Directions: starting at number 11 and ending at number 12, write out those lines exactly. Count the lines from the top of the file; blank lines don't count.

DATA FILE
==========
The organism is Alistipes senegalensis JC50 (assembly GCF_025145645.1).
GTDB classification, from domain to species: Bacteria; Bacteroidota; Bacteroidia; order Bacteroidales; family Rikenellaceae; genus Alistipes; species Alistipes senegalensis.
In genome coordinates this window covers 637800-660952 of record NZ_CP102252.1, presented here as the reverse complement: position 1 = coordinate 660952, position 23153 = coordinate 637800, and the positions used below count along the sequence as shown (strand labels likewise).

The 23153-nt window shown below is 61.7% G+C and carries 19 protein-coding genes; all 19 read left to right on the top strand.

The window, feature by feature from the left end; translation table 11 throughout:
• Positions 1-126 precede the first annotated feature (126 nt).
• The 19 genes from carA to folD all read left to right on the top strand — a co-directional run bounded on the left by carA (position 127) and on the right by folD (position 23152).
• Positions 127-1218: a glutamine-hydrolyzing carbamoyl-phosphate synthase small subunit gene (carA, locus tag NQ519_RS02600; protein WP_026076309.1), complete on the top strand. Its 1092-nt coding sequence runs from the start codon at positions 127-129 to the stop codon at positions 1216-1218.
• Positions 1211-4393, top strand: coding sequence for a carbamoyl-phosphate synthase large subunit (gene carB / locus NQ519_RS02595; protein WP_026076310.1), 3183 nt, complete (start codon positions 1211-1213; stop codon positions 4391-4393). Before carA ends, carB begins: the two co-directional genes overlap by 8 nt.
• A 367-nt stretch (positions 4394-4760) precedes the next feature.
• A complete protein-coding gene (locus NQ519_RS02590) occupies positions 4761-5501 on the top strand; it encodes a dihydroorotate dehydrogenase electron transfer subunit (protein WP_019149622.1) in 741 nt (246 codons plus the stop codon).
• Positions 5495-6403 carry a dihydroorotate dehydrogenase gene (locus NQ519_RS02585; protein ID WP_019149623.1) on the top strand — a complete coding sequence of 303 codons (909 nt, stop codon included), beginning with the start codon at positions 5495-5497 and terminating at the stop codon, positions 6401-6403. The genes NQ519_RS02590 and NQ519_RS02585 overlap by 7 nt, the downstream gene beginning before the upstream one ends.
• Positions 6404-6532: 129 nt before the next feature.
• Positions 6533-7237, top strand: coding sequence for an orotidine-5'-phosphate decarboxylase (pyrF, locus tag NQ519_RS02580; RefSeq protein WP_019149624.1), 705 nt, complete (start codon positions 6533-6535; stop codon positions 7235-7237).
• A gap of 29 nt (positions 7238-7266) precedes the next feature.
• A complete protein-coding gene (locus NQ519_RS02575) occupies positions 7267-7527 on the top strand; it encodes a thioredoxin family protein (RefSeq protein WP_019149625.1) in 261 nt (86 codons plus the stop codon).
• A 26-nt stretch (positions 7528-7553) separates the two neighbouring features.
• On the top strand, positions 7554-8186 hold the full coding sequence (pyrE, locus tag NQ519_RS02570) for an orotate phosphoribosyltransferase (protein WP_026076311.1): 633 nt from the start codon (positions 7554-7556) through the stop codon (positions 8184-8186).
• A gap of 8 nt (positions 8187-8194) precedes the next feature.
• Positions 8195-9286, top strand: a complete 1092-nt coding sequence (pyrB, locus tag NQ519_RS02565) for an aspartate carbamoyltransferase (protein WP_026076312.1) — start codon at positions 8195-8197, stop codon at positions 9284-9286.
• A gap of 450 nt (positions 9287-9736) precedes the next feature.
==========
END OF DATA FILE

• A complete protein-coding gene (locus NQ519_RS02590) occupies positions 4761-5501 on the top strand; it encodes a dihydroorotate dehydrogenase electron transfer subunit (protein WP_019149622.1) in 741 nt (246 codons plus the stop codon).
• Positions 5495-6403 carry a dihydroorotate dehydrogenase gene (locus NQ519_RS02585; protein ID WP_019149623.1) on the top strand — a complete coding sequence of 303 codons (909 nt, stop codon included), beginning with the start codon at positions 5495-5497 and terminating at the stop codon, positions 6401-6403. The genes NQ519_RS02590 and NQ519_RS02585 overlap by 7 nt, the downstream gene beginning before the upstream one ends.